Aluminum is commonly used in the automotive industry. Its lightweight nature makes it an attractive material for various automotive components, including body panels, engine blocks, wheels, and suspension parts. The use of aluminum in the automotive industry helps to reduce overall vehicle weight, which can improve fuel efficiency and performance while also enhancing handling and agility. Additionally, aluminum’s corrosion resistance contributes to the durability and longevity of automotive components, making it a preferred material choice for many manufacturers.

Why Does the Auto Industry Need Aluminum? How is it Used?

The auto industry uses aluminum for the vehicle frame and body, electrical wiring, wheels, lamps, paint, transmission, air conditioner condenser and pipes, engine parts (pistons, radiator, cylinder head) and magnets (for speedometers, tachometers, and airbags).

Using aluminum for automobile manufacture instead of steel gives several benefits:

Performance Benefits

On average, aluminum is 10% to 40% lighter than steel, depending on the product. Vehicles made from aluminum have better acceleration, better braking, and better handling. Aluminum’s rigidity gives drivers more immediate and precise control, while its malleability allows designers to engineer vehicle shapes optimized for maximum performance.

Safety Benefits

Aluminum can absorb twice as much energy in a crash as the equivalent weight of steel. Aluminum can be used to increase the size and energy absorption capacity of a vehicle’s front and back crumple zones, enhancing safety without increasing weight. Vehicles made from lighter aluminum require shorter stopping distances, helping to prevent collisions.

Environmental Benefits

Nearly 90 percent of automotive aluminum scrap is recovered and recycled. Recycling 1 ton of aluminum saves energy equivalent to 21 barrels of oil. Using aluminum auto manufacturing gives a 20 percent smaller lifecycle CO2 footprint than steel. The Aluminum Association’s report “The Element of Sustainability” found that replacing a fleet of steel vehicles with aluminum vehicles can save 108 million barrels of crude oil and avoid 44 million tons of CO2 emissions.

Fuel Efficiency

Vehicles with aluminum components can be 24 percent lighter than those with steel components. This saves 0.7 gallons of fuel per 100 miles, a saving of 15 percent in fuel consumption over steel vehicles. Similar fuel savings are made when aluminum is used in hybrids, diesel, and electric vehicles.

Durability

Vehicles with aluminum components benefit from less need for rust repair, and they enjoy an increased lifespan. Aluminum components are ideal for vehicles in challenging environments, including off-road and military.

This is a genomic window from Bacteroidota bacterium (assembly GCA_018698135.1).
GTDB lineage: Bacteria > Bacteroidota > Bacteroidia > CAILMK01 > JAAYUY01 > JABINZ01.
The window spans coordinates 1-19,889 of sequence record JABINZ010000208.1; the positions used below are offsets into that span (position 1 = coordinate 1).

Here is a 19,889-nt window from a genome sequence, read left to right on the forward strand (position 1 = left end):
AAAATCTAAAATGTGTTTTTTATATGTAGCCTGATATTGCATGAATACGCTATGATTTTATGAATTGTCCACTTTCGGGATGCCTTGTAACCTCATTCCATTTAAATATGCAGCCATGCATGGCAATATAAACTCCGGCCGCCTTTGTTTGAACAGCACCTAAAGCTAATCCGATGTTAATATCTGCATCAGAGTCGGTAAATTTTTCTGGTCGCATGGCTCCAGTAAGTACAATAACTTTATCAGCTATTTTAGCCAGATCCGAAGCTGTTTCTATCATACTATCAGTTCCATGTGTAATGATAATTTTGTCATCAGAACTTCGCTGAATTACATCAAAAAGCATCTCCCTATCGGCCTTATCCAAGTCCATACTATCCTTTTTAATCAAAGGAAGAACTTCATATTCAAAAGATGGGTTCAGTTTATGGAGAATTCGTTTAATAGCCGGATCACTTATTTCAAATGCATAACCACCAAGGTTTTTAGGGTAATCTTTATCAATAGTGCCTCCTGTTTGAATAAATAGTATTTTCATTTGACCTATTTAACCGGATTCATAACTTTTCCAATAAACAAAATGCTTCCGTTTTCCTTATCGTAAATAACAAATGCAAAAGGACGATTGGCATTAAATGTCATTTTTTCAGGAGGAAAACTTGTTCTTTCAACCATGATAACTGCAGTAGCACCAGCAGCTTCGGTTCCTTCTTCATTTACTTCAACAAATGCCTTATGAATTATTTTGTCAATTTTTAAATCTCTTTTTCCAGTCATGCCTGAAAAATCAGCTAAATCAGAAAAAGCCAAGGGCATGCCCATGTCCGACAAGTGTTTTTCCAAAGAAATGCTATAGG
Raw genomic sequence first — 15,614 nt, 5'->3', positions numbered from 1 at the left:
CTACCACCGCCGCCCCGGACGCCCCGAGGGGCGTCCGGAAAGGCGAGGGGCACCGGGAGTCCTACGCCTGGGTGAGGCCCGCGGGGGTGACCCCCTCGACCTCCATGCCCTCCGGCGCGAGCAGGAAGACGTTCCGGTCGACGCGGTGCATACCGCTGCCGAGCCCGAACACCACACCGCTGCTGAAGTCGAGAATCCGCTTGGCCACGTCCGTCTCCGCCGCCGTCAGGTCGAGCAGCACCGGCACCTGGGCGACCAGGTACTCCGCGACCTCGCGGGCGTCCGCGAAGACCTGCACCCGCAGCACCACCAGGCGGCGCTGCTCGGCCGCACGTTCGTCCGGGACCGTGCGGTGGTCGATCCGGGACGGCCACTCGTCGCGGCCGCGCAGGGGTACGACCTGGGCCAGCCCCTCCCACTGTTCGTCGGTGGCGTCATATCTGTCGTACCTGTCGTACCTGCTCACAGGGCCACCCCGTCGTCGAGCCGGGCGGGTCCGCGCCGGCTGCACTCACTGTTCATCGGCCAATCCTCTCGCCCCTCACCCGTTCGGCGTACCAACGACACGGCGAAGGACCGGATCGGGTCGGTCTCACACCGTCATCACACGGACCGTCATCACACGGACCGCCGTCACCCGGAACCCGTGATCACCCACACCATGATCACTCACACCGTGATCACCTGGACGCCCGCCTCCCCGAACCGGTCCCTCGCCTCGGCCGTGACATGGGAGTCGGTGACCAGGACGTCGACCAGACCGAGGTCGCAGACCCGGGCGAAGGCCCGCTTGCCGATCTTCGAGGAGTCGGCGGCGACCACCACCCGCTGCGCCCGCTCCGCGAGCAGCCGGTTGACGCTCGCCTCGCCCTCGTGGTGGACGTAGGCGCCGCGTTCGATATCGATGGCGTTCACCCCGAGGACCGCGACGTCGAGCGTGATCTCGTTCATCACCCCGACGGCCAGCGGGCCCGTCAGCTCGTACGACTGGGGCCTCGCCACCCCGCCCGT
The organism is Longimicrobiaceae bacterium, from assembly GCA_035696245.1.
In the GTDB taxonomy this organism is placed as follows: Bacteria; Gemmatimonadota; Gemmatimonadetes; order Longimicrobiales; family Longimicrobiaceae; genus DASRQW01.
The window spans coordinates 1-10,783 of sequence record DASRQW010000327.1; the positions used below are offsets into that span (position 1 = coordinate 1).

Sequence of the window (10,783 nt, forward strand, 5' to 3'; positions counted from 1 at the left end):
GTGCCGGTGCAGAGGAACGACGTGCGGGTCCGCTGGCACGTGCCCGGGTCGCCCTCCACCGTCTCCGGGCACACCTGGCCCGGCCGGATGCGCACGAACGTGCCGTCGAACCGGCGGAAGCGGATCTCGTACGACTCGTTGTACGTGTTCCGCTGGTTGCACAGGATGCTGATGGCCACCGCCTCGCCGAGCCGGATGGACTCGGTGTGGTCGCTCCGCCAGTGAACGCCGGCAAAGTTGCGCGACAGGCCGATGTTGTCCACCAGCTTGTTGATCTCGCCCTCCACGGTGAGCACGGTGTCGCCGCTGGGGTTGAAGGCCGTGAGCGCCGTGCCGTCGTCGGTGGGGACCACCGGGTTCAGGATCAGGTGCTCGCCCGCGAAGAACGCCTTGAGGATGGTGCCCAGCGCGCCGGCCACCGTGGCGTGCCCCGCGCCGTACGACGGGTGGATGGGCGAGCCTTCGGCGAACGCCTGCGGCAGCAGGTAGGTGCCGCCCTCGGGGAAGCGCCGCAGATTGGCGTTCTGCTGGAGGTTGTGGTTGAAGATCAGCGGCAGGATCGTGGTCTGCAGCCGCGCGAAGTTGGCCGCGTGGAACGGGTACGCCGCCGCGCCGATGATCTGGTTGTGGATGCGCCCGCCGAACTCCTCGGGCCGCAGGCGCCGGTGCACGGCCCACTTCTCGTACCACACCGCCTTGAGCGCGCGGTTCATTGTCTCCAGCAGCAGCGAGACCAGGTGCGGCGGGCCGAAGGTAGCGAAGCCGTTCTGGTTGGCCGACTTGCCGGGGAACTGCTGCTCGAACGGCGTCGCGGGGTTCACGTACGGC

Why is Aluminum Used in Cars?

Aluminum is used in cars due to its lightweight properties, corrosion resistance, and strength-to-weight ratio. These qualities make it an ideal material for various automotive components, including body panels, engine blocks, wheels, and suspension parts. By incorporating aluminum into car manufacturing, automakers can significantly reduce vehicle weight, improving fuel efficiency, enhancing performance, and increasing overall agility and handling. Aluminum’s resistance to corrosion ensures the durability and longevity of automotive parts, contributing to the reliability and lifespan of vehicles. Using aluminum in cars has played a big part in developing lighter, more efficient, and durable vehicles.

What Other Metals Are Typically Used in the Construction/Repair of Vehicles?

Steel is still a mainstay of auto manufacturing. It’s used in the body and frame, the fuel tank, the engine block, axles, gears, brakes, and cables. Copper is used in electrical wiring. Brass is used in bushings and the radiator. Other metals used in lesser amounts include chromium, lead, magnesium, manganese, nickel, and zinc.


Metal Supermarkets

Metal Supermarkets is the world’s largest small-quantity metal supplier with 125 brick-and-mortar stores across the US, Canada, and United Kingdom. We are metal experts and have been providing quality customer service and products since 1985.

At Metal Supermarkets, we supply a wide range of metals for a variety of applications. Our stock includes: mild steel, stainless steel, aluminum, tool steel, alloy steel, brass, bronze and copper.

We stock a wide range of shapes including: bars, tubes, sheets, plates and more. And we can cut metal to your exact specifications.

Visit one of our 120+ locations across North America today.